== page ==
Looking Back Three Months
Joshua’s birthday is in a few days and we’re heading to the southwest part of Wisconsin to spend the weekend in the driftless region. The cabin that we’re renting sits on 52 acres of seclusion, and we plan to turn our phones off, take as many walks as needed to lose count, grill a lot of vegetables, eat some cake, and watch the sunset through a firepit haze.
Here in April, with the weather turning warm, grass turning green, and birds turning chirpy, I find myself a little shocked that we made it through our first Wisconsin winter. We survived on hot chocolate, short bursts of walks with Jack, ice-cold air in our lungs, plenty of board games, budding friendships, long conversations, and new considerations of faith.
In late February, we signed up for a YMCA membership and started swimming. A week ago, we ordered some equipment and reached 3,400 yards. We’re beginning to find some peace in the quiet exhaustion of pool laps.
I started reading again, for pleasure, for knowledge, but mostly for exposure. I’ve been challenging myself to diversify my reading and lean into stories that look different from mine, to read authors with experiences and perspectives I’ve never considered. I’ve also given myself permission to stop reading books I don’t like, thanks to Austin Kleon, and oh man, has it ever made the difference. More than once have I returned a book to the library that came highly recommended and praised, but, alas, it just wasn’t for me.
Tin Man by Sarah Winman
Between the World and Me by Ta-Nehisi Coates
Little Fires Everywhere by Celeste Ng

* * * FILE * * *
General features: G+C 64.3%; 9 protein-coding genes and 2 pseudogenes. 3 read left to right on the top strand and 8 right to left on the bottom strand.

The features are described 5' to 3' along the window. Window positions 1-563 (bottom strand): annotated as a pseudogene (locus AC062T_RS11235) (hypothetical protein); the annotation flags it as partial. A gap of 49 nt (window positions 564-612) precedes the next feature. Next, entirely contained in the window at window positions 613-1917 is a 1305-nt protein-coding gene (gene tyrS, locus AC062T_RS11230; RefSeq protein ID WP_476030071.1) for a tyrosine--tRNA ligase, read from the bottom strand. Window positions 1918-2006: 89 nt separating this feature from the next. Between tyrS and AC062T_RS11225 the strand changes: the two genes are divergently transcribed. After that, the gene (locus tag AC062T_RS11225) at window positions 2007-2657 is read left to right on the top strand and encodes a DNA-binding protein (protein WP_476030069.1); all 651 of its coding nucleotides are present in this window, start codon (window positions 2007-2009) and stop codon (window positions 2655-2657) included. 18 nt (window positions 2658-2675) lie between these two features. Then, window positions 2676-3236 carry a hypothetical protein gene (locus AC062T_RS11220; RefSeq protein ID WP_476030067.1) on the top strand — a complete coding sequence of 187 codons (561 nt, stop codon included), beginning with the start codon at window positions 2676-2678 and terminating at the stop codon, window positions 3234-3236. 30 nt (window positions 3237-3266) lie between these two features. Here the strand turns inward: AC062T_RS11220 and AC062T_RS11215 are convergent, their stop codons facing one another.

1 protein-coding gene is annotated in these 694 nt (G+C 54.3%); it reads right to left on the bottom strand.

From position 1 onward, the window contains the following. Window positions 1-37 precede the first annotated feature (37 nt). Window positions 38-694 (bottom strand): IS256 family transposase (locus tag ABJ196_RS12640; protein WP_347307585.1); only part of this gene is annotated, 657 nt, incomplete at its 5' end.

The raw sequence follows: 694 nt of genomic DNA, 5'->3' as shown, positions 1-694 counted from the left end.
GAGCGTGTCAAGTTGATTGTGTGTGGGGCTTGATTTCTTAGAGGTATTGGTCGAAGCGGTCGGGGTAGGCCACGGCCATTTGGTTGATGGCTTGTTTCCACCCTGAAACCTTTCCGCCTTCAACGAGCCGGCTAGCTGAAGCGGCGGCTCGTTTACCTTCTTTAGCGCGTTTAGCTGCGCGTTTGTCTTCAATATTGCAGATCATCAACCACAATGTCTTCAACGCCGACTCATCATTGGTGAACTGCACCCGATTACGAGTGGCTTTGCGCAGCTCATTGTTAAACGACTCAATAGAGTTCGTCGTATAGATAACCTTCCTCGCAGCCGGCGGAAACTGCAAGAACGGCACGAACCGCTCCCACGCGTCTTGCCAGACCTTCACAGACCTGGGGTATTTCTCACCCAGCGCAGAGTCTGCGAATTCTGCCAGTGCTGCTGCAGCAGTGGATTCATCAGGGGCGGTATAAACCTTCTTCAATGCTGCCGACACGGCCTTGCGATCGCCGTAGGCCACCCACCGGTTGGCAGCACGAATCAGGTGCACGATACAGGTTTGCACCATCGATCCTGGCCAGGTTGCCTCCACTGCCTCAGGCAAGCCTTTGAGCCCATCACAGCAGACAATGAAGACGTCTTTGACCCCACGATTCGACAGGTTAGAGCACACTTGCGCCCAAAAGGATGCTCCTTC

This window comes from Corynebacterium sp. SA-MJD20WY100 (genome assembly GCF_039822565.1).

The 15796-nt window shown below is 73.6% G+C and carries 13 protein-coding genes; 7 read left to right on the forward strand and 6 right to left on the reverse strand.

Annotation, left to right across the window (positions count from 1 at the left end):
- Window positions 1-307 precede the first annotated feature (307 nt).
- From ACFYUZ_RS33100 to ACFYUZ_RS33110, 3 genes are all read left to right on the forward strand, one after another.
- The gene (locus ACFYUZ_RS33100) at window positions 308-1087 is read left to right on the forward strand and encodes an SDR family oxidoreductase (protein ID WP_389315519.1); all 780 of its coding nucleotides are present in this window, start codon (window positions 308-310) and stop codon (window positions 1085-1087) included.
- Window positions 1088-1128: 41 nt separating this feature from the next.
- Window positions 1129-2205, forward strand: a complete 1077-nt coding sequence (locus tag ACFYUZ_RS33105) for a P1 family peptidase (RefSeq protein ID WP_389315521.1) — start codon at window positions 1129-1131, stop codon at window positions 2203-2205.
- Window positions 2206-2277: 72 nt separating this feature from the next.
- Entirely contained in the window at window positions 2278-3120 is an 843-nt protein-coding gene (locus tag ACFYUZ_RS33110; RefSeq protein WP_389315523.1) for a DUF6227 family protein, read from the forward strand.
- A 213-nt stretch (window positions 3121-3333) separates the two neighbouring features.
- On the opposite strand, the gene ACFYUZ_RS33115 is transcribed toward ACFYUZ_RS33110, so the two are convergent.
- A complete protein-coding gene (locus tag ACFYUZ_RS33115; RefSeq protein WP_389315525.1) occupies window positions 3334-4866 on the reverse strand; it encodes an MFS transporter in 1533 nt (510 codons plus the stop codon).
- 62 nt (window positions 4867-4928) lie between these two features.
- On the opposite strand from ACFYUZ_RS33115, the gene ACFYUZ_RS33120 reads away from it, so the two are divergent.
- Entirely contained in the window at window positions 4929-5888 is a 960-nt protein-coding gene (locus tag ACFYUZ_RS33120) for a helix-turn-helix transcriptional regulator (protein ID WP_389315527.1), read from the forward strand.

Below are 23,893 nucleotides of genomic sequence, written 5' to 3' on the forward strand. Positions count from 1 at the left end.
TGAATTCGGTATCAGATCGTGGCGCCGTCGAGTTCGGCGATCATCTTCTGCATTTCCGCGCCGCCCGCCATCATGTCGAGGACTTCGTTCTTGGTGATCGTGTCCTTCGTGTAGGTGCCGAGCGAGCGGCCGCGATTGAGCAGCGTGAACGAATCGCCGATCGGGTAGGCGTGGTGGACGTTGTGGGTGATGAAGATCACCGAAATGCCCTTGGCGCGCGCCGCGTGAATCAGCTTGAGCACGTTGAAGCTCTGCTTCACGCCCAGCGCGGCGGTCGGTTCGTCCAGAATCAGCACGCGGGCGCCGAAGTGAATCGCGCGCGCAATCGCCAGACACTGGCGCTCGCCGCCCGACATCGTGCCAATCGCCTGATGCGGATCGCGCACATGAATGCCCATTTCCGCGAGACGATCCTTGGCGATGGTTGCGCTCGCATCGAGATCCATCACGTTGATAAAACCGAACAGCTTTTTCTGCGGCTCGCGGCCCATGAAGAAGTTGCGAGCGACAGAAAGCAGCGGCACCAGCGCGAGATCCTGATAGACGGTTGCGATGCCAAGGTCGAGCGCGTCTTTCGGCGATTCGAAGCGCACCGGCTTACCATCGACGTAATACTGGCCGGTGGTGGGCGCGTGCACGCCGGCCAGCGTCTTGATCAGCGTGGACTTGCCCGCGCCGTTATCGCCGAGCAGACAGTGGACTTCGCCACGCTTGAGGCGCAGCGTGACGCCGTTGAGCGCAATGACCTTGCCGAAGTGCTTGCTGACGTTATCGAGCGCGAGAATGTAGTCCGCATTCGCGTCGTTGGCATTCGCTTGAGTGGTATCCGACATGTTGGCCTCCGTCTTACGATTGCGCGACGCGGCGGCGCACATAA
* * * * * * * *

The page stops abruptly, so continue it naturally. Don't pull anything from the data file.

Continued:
Florida by Lauren Groff
A Place for Us by Fatima Farheen
Friday Black by Nana Kwame Adjei-Brenyah
Mrs. Fletcher by Tom Perrotta
Sadness Is a White Bird by Moriel Rothman-Zecher
Everybody Always by Bob Goff
Severance by Ming La
Heads of Colored People by Nafissa Thompson-Spires
The Incendiaries by R. O. Kwon
Best Babysitters Ever by Caroline Cala
Finding God in the Waves by Mike McHargue
Am I There Yet? by Mari Andrew
My Sister, the Serial Killer by Oyinkan Braithwaite
When God Was a Rabbit by Sarah Winman
Queenie by Candice Carty-Williams
I Might Regret This by Abbi Jacobson
In a few weeks, we’re leaving Wisconsin behind for a nine-day cross-country trip. We’re starting the trip with a drive down to Santa Fe, New Mexico to stay in an adobe house, traipse through the desert, drink some margaritas, and eat lots of spice. From there, we’re heading to Denver to spend a few days sampling the local beer scene, crossing some restaurants off the must-try list, and sitting in the mountains.
This trip out west is a belayed celebration of our three-year anniversary which we welcomed with a mini, one-day celebration in February. Sometimes I look at Joshua when his fingers stretch across the guitar or when he bends over the sink into a deep tub of dishes or when he throws his head back in laughter, and I can hardly believe that I am here, in this place, three years into a lifetime with a partner as unique and hilarious and kind as him.
Almost daily I’m confronted with how hard it is to lay down selfishness and pride; choosing someone every single day doesn’t always translate as romance in everyday life. More than ever, we’re finding ourselves grappling with the fact that we each are complete beings in and of ourselves before we are each other’s husband and wife. So in this season of shifting and changing, we’re choosing each other by first pushing one another toward individual healing and restoration, so that togetherness can be fuller, more grace-filled, more enduring.
Spring is here, and summer will surely come too.
In your corner,